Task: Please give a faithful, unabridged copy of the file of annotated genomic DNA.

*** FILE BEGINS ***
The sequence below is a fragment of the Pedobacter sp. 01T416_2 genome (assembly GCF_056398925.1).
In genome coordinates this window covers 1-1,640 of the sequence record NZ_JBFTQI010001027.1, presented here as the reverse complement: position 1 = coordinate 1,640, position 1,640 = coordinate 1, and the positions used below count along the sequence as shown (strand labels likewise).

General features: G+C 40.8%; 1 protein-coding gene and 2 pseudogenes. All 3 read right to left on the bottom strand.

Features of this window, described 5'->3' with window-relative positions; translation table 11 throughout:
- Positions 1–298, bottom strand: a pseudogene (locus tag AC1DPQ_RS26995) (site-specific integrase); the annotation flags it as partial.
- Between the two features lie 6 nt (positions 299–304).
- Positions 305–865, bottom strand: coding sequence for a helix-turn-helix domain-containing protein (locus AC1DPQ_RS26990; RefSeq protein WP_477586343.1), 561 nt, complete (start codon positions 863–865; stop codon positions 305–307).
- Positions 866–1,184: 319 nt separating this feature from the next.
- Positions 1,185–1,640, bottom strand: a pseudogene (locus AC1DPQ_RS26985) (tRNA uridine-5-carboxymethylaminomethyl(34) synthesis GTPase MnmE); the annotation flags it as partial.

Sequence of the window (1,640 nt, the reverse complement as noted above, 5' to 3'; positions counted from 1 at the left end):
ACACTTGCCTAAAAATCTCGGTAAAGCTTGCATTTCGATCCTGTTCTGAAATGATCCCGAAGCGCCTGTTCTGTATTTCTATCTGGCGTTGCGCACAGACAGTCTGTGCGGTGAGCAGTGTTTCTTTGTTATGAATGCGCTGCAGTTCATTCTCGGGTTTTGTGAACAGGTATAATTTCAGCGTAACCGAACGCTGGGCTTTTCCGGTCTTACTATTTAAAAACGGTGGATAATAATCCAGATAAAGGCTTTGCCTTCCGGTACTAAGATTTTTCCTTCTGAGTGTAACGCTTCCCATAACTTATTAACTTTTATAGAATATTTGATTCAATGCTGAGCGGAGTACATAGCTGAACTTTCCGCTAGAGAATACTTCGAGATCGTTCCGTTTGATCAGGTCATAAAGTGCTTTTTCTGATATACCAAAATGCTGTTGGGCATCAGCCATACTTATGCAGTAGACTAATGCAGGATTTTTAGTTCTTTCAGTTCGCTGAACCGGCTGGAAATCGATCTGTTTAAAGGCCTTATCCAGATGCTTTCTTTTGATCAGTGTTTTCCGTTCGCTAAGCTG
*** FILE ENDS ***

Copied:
The sequence below is a fragment of the Pedobacter sp. 01T416_2 genome (assembly GCF_056398925.1).
In genome coordinates this window covers 1-1,640 of the sequence record NZ_JBFTQI010001027.1, presented here as the reverse complement: position 1 = coordinate 1,640, position 1,640 = coordinate 1, and the positions used below count along the sequence as shown (strand labels likewise).

General features: G+C 40.8%; 1 protein-coding gene and 2 pseudogenes. All 3 read right to left on the bottom strand.

Features of this window, described 5'->3' with window-relative positions; translation table 11 throughout:
- Positions 1–298, bottom strand: a pseudogene (locus tag AC1DPQ_RS26995) (site-specific integrase); the annotation flags it as partial.
- Between the two features lie 6 nt (positions 299–304).
- Positions 305–865, bottom strand: coding sequence for a helix-turn-helix domain-containing protein (locus AC1DPQ_RS26990; RefSeq protein WP_477586343.1), 561 nt, complete (start codon positions 863–865; stop codon positions 305–307).
- Positions 866–1,184: 319 nt separating this feature from the next.
- Positions 1,185–1,640, bottom strand: a pseudogene (locus AC1DPQ_RS26985) (tRNA uridine-5-carboxymethylaminomethyl(34) synthesis GTPase MnmE); the annotation flags it as partial.

Sequence of the window (1,640 nt, the reverse complement as noted above, 5' to 3'; positions counted from 1 at the left end):
ACACTTGCCTAAAAATCTCGGTAAAGCTTGCATTTCGATCCTGTTCTGAAATGATCCCGAAGCGCCTGTTCTGTATTTCTATCTGGCGTTGCGCACAGACAGTCTGTGCGGTGAGCAGTGTTTCTTTGTTATGAATGCGCTGCAGTTCATTCTCGGGTTTTGTGAACAGGTATAATTTCAGCGTAACCGAACGCTGGGCTTTTCCGGTCTTACTATTTAAAAACGGTGGATAATAATCCAGATAAAGGCTTTGCCTTCCGGTACTAAGATTTTTCCTTCTGAGTGTAACGCTTCCCATAACTTATTAACTTTTATAGAATATTTGATTCAATGCTGAGCGGAGTACATAGCTGAACTTTCCGCTAGAGAATACTTCGAGATCGTTCCGTTTGATCAGGTCATAAAGTGCTTTTTCTGATATACCAAAATGCTGTTGGGCATCAGCCATACTTATGCAGTAGACTAATGCAGGATTTTTAGTTCTTTCAGTTCGCTGAACCGGCTGGAAATCGATCTGTTTAAAGGCCTTATCCAGATGCTTTCTTTTGATCAGTGTTTTCCGTTCGCTAAGCTG